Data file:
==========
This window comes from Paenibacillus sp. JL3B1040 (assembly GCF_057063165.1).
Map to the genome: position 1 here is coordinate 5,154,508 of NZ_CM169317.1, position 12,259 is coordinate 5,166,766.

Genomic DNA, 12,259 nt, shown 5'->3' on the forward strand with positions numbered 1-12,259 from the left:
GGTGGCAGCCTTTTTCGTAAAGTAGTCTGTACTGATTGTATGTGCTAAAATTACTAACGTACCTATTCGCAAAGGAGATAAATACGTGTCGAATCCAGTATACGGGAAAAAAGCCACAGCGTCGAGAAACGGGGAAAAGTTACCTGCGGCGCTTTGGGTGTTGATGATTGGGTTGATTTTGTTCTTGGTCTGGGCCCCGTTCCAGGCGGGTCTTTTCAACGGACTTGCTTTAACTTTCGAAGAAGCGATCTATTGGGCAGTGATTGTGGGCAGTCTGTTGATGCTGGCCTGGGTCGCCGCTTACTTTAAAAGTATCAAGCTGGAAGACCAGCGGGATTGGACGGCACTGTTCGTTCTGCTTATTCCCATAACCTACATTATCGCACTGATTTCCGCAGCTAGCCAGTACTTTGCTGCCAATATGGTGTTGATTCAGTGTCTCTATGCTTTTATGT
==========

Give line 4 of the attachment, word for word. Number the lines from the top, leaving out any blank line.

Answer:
GGTGGCAGCCTTTTTCGTAAAGTAGTCTGTACTGATTGTATGTGCTAAAATTACTAACGTACCTATTCGCAAAGGAGATAAATACGTGTCGAATCCAGTATACGGGAAAAAAGCCACAGCGTCGAGAAACGGGGAAAAGTTACCTGCGGCGCTTTGGGTGTTGATGATTGGGTTGATTTTGTTCTTGGTCTGGGCCCCGTTCCAGGCGGGTCTTTTCAACGGACTTGCTTTAACTTTCGAAGAAGCGATCTATTGGGCAGTGATTGTGGGCAGTCTGTTGATGCTGGCCTGGGTCGCCGCTTACTTTAAAAGTATCAAGCTGGAAGACCAGCGGGATTGGACGGCACTGTTCGTTCTGCTTATTCCCATAACCTACATTATCGCACTGATTTCCGCAGCTAGCCAGTACTTTGCTGCCAATATGGTGTTGATTCAGTGTCTCTATGCTTTTATGT